After eating the delicious food at the cooking class for six weeks, and two months vegetarian, we could tell the difference, and Dr. McDougall’s complex carbohydrate based diet became our nutritional foundation. 

Like I mentioned before, first, motivation, then a willingness to try new things to make a change.

Dr. McDougall mentioned at one of his meetings, that his patients who followed the vegetarian diet lost their allergies to food. I forget how long it took, but my allergies gradually disappeared. Hurrah!   No more antihistamines.  No more allergy tests!

Not By Choice    a tough decision we had to make.  

During the 1980’s we had the opportunity to take a week’s training for certification to teach weight loss workshops.  We were already eating vegetarian, a low cholesterol diet, so we jumped in.  

It was a lot of fun teaching the workshops!  Each week we had a potluck supper with participants bringing a low fat, low cholesterol dish. 

Unfortunately the products that went along with the program were “chemical cuisine.”  We had yet to learn there is a better way to get good nutritious food.

On the supposition that if a little was good, more was better, we kept adding supplements.  Multivitamins, vitamin C, vitamin E, vitamin D, etc. etc.  Every January or February, like clockwork, I got an upper respiratory infection and laryngitis.  In spite of all we were doing, I was slipping downhill.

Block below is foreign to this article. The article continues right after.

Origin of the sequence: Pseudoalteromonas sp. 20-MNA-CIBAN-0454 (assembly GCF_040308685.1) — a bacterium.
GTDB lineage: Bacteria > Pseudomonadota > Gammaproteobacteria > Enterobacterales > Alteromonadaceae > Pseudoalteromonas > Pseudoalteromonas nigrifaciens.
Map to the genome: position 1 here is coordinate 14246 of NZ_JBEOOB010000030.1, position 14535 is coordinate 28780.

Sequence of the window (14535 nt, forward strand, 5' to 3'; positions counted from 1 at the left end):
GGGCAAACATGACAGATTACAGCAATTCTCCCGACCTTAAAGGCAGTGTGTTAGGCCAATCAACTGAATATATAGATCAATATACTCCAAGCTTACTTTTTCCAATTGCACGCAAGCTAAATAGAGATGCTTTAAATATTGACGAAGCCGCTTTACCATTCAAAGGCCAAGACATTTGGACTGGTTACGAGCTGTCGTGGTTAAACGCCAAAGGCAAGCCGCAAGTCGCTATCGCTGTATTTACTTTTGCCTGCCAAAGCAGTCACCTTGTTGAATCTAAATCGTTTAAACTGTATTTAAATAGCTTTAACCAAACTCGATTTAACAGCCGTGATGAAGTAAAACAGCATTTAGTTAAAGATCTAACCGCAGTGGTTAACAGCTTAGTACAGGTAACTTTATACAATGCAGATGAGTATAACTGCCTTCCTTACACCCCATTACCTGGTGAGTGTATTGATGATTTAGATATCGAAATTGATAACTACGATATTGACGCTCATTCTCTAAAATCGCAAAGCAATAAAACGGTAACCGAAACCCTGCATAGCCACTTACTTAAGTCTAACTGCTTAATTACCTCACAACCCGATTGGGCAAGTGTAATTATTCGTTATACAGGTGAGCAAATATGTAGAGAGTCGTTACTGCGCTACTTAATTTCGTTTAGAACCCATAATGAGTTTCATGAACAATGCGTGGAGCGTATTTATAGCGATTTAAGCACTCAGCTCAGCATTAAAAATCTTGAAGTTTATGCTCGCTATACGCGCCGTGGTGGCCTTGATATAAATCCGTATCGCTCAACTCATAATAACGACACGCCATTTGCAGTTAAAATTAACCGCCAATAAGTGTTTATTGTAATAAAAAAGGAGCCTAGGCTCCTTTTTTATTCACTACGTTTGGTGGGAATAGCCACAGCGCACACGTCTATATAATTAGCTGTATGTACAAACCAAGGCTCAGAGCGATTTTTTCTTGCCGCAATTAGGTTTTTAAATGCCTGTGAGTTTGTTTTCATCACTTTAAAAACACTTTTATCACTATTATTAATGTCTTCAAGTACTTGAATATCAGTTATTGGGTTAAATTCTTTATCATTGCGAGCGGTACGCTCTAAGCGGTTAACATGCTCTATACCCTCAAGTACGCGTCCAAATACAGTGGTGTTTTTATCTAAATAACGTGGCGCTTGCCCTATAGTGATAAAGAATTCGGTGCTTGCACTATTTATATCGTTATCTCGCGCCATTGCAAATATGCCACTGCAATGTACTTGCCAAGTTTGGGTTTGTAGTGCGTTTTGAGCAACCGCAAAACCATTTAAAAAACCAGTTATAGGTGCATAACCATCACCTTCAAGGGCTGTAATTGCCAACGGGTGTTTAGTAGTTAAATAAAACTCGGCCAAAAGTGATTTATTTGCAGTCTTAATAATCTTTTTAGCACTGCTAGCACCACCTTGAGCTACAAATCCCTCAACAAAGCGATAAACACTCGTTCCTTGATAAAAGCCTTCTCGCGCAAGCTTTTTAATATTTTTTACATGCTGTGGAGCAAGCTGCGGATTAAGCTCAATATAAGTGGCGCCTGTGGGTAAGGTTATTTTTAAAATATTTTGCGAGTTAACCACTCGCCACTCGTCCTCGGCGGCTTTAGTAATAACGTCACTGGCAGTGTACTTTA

Because of the repeated laryngitis, the college kept reducing my teaching load.  My voice wouldn’t hold up for the 75 minute classes.  Finally, in 1989, one year away from reaching the requirement for retirement, the administration offered me a year’s leave of absence, without pay, so I wouldn’t lose retirement benefits.  I took it!  

Then we realized, one can’t live long in Hawaii without income.  Moving from Hawaii was not by choice.  We loved Hawaii having lived there 24 years.  Leaving our friends was hard.  We have many fond memories of all the fun things we did.  

Our journey to wellness now took us to Florida, to consolidate with Betty’s mother, who coincidentally was needing help also. 

For us it was a difficult change, but God had a good serendipity planned for us.  

The Serendipity

It was difficult!  But, we made it to Florida.  Our first priority was to find help for Betty’s mother.  Eating vegetarian with us was making a big difference, and Mother was already reducing medications and looking and feeling better.  

The serendipity was meeting Dale, a nutritionist who had a big impact on our lives!  

Dale’s session with Mother was eye-opening, so we made an appointment for us.  Betty emptied a shopping bag of vitamins and supplements on his desk.  The pile was the culmination of our using the assumption “if a little is good – more is better.”  But – not so! 

 Dale said, “Betty, I can tell you first, that you have very expensive urine.”  

We learned that isolated supplements were only a part of a food, and not utilized very well by the body but just passed on in the urine.  Dale pointed out that processed food had much of the nutritional value removed, and we were consuming chemicals; preservatives, artificial flavors, colors, bulking additives, etc!

We had to make a paradigm shift in our thinking!

Dale introduced us to real food, and whole food concentrates.  It was not long before Mother and I were both much better.  I was physically and mentally improved!